Tag Archives: plastics

The Plastic in the Oceans

Marine debris on Hawaiian coast. Image from wikipedia

The steady build-up of garbage in the world’s oceans is a “tremendous challenge” and a growing threat to the planet’s marine ecosystems with the potential for “significant socio-economic consequences,” the United Nations Environment Programme (UNEP) heard today.  In the final day of the 16th Global Meeting of the Regional Seas Conventions and Action Plans, held in Athens, Greece, scientists, policymakers and delegates gathered amid growing global concern over the accumulation of plastic waste in oceans and seas – a problem that could pose an estimated $13 billion in damage to marine life and habitats, and which demands a comprehensive remedy.

Addressing the meeting, Jacqueline Alder, Coordinator of UNEP’s Freshwater and Marine Ecosystem Branch, applauded the creation of a “visioning roadmap” seeking to chart a way forward for oceans governance in the coming decade, particularly in the areas of extraction, governance, impacts of a changing climate, ocean acidification, and pollution.

The meeting generated broad agreement among experts and policymakers regarding the issue of microplastics – tiny pieces of plastic less than one millimetre in size – which, they said, deserved more attention in order to better grasp their physical and biological impact on the marine ecosystems they pollute.  In addition, they advised a three-tier approach tackling marine litter at the national, regional and municipal levels as municipalities tends to have responsibility for solid-waste management….

The five garbage patches, or gyres, that have amassed in the world’s oceans as plastic waste and other jettisoned materials are carried by the currents. The patches themselves now occupy a total of 15, 915, 933 square kilometres of ocean, threatening the marine environment and the plants and animals living within it.

UN meeting hears call for greater marine protections as plastic waste accrues in oceans, UN Press. Release, Oct. 1, 2014

Marine Pollution: the benefits of plastic in the sea

Beach at Msasani Bay,  Dar es Salaam, Tanzania. image from wikipedia

The malign effect of floating plastic debris on seabirds, turtles and other sea creatures is well known. But, as Dr Mincer and Dr Amaral-Zettler have discovered, plastic debris also provides a new habitat for organisms small enough to take advantage of it.  The two researchers collected pieces of plastic from various sites in the North Atlantic. They then examined each using DNA analysis, and also an electron microscope, to see what was living on it. Lots of things were. Altogether, they discovered about 50 species of single-celled plant, animal and bacterial life. Each bit of debris was, in effect, a tiny ecosystem.…Plastics are energy-rich substances, which is why many of them burn so readily. Any organism that could unlock and use that energy would do well….Less encouragingly, Dr Mincer and Dr Amaral-Zettler also found cholera-like bacteria in their tiny floating ecosystems. Both fish and seabirds act as vectors for cholera (the former bring it into human settlements when caught by fishermen, the latter when resting ashore or nesting), so anywhere that such creatures might pick up cholera bugs is something worth keeping an eye on.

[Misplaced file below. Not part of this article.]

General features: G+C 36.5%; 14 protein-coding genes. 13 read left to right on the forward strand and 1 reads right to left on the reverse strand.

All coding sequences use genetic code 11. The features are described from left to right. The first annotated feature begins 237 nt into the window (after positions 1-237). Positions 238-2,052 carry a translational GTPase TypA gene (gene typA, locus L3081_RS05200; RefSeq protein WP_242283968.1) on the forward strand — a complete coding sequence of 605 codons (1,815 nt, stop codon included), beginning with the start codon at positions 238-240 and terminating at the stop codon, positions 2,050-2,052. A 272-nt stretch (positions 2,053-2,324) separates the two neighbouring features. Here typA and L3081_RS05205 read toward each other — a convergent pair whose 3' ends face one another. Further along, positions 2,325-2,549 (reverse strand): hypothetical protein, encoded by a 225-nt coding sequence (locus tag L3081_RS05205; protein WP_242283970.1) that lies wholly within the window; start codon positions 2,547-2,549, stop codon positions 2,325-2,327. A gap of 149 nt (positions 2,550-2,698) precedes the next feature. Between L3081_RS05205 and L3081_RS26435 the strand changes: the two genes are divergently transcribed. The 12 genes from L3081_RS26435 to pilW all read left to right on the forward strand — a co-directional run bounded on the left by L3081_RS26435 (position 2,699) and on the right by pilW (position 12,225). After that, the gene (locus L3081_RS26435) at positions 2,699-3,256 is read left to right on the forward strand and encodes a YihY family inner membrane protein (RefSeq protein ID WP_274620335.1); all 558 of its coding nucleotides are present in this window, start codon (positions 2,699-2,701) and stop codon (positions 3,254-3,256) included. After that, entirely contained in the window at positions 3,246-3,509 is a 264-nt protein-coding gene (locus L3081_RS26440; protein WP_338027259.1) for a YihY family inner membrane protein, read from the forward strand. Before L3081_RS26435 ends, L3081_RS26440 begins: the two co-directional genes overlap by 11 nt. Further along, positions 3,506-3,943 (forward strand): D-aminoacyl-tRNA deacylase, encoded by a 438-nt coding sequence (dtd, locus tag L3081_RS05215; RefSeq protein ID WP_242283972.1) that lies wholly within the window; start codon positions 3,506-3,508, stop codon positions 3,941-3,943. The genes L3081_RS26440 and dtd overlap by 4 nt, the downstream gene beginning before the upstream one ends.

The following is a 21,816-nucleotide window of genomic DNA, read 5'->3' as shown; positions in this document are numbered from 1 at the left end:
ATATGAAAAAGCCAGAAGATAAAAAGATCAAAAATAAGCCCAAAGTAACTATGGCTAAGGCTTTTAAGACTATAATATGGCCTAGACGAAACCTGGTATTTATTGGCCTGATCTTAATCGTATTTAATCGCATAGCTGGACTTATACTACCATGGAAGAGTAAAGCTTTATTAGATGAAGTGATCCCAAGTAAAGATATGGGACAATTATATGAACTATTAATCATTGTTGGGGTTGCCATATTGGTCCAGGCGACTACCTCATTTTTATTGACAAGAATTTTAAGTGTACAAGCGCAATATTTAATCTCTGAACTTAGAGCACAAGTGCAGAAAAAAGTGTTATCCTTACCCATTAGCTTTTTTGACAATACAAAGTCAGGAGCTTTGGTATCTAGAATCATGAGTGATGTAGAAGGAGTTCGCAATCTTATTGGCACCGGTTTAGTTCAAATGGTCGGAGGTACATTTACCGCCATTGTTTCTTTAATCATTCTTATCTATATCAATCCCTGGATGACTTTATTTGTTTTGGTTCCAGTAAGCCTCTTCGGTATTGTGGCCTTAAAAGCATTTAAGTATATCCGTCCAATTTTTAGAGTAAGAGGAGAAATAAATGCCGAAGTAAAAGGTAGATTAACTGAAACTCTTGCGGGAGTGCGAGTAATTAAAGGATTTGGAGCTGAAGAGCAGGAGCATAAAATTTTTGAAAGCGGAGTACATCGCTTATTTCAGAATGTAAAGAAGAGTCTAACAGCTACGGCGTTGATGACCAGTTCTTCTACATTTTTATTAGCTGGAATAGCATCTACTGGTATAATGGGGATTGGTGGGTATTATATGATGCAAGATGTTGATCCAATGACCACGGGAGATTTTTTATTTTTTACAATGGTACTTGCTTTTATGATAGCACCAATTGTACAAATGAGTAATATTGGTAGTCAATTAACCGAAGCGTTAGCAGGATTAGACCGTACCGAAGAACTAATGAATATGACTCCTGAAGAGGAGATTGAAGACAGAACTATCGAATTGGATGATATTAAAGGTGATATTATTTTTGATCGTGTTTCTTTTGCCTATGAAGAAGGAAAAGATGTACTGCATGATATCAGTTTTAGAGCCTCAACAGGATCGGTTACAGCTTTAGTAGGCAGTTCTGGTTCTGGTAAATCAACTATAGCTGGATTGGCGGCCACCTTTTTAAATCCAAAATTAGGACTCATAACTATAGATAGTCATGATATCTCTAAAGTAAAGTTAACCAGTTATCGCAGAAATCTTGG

The researchers paint an intriguing picture of the adaptability of nature, and provide another piece of the jigsaw that is the Anthropocene. Conservationists intent on preserving charismatic megafauna have reason to lament the spread of plastics through the ocean. But those interested in smaller critters have been given a whole, new sphere—the plastisphere—to study.

Marine ecology: Welcome to the plastisphere, Economist, July 20, 2013, at 7

Choking the Oceans

Massive amounts of phosphorus, a valuable fertilizer needed to feed a growing global population, are being lost to the oceans as result of inefficiencies in farming and a failure to recycle wastewater.. Phosphorus pollution, along with other uncontrolled discharges, such as nitrogen and sewage, are linked with a rise in algal blooms which in turn harm water quality, poison fish stocks and undermine coastal tourism.  In the United States alone, the costs are estimated to be running at over US$2 billion a year, indicating that globally and annually the damage may run into the tens of billion of dollars.

At the same time there is also growing concern over the impact of billions of pieces of plastic, both large and small, on the health of the global marine environment.  New research suggests that the plastic broken down in the oceans into small fragments —alongside pellets discharged by industry—may absorb a range of toxic chemicals linked to cancer and impacts the reproductive processes of humans and wildlife.

Experts say both phosphorus discharges and new concerns over plastics underline the need for better management of the world’s wastes and improved patterns of consumption and production.  The two issues are spotlighted as among key issues —deemed persistent, re-emerging or newly emerging— in the United Nations Environment Programme’s (UNEP) Year Book 2011 which is being presented today in advance of the annual gathering of the world’s environment ministers opening on 21 February.

The Year Book calls for a global phosphorus assessment to more precisely map phosphorus flows in the environment and predict levels of economically viable reserves. According to the Year Book, the global use of fertilizers that contain phosphorus, nitrogen and potassium increased by 600 per cent between 1950 and 2000. It adds that population growth in developing countries and increased levels of dairy and meat in the global diet are likely to increase fertilizer use further.

The UNEP Year Book 2011 is available at http://www.unep.org/yearbook/2011

Excerpt, Fertilizer and plastic pollution are main emerging issues in 2011 UNEP Year Book, UNEP Press Release, Feb. 17, 2011